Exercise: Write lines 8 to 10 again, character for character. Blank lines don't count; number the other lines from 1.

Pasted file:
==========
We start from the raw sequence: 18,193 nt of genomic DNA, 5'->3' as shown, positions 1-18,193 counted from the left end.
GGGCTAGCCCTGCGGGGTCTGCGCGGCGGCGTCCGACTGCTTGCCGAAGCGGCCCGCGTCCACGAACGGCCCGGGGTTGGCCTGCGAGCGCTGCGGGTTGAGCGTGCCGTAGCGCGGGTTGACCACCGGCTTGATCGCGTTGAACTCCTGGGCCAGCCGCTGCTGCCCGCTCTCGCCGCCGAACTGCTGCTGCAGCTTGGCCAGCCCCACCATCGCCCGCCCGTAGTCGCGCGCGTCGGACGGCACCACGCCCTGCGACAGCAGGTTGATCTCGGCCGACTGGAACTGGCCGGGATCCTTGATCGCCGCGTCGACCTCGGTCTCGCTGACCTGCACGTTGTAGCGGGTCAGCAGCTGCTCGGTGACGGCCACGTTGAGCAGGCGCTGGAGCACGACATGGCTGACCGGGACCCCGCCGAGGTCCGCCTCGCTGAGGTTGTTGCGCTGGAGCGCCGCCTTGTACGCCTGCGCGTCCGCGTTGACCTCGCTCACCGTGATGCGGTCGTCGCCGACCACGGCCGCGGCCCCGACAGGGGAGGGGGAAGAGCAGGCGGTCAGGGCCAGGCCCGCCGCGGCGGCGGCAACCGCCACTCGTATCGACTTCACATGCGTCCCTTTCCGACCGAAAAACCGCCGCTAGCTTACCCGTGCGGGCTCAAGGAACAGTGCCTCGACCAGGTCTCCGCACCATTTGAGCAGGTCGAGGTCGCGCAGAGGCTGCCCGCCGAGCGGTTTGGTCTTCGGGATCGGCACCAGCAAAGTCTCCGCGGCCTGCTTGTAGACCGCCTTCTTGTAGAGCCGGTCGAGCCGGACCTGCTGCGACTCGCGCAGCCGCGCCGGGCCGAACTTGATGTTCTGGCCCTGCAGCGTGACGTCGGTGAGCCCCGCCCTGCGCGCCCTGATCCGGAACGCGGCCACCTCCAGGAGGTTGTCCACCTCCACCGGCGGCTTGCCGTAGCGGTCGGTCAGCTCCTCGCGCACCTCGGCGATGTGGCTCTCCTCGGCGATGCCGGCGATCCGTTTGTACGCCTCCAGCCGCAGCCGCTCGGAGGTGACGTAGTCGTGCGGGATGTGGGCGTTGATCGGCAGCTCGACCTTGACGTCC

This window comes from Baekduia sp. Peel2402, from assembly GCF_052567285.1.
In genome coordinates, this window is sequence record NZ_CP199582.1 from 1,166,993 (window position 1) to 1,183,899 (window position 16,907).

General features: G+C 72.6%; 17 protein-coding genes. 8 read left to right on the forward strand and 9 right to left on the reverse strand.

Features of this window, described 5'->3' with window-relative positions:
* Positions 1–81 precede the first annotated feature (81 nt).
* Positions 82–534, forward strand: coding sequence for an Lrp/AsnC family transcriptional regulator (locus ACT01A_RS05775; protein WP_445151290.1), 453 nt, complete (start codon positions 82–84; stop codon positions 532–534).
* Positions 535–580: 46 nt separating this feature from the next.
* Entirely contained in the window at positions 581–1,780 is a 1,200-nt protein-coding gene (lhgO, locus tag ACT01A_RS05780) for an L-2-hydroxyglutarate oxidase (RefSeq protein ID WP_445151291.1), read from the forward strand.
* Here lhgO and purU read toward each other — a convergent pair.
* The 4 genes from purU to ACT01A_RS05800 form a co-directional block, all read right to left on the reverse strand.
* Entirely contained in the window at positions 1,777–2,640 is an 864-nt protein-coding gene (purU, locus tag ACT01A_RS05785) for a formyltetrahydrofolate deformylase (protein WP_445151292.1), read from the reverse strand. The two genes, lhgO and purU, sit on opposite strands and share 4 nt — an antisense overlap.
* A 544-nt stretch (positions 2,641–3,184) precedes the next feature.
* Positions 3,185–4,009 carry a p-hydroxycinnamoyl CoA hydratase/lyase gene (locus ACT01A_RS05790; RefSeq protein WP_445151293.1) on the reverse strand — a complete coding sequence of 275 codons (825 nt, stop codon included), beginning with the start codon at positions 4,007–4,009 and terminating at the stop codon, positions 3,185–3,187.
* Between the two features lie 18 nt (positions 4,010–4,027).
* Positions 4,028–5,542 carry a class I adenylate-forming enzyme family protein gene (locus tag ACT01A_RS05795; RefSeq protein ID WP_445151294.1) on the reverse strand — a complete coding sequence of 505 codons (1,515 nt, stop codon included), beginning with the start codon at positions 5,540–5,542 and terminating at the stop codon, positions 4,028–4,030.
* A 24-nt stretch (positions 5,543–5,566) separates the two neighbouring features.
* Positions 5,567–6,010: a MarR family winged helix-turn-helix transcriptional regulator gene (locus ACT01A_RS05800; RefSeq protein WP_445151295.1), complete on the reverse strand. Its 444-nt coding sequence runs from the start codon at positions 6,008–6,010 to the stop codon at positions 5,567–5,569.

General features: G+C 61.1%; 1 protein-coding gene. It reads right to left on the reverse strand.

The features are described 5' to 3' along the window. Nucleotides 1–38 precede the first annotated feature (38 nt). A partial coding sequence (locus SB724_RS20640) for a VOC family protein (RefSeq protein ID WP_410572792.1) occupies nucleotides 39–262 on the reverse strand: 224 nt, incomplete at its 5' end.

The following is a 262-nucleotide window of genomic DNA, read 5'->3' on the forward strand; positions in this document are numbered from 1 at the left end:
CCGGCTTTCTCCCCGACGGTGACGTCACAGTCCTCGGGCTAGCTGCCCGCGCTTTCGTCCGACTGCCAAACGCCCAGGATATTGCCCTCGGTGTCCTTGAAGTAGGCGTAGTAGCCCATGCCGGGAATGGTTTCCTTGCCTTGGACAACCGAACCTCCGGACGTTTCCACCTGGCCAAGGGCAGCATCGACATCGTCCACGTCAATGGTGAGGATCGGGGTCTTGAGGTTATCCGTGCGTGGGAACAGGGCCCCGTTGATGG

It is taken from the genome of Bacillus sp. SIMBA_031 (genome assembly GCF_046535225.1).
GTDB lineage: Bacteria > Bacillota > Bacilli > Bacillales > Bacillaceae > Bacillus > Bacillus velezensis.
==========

* Positions 82–534, forward strand: coding sequence for an Lrp/AsnC family transcriptional regulator (locus ACT01A_RS05775; protein WP_445151290.1), 453 nt, complete (start codon positions 82–84; stop codon positions 532–534).
* Positions 535–580: 46 nt separating this feature from the next.
* Entirely contained in the window at positions 581–1,780 is a 1,200-nt protein-coding gene (lhgO, locus tag ACT01A_RS05780) for an L-2-hydroxyglutarate oxidase (RefSeq protein ID WP_445151291.1), read from the forward strand.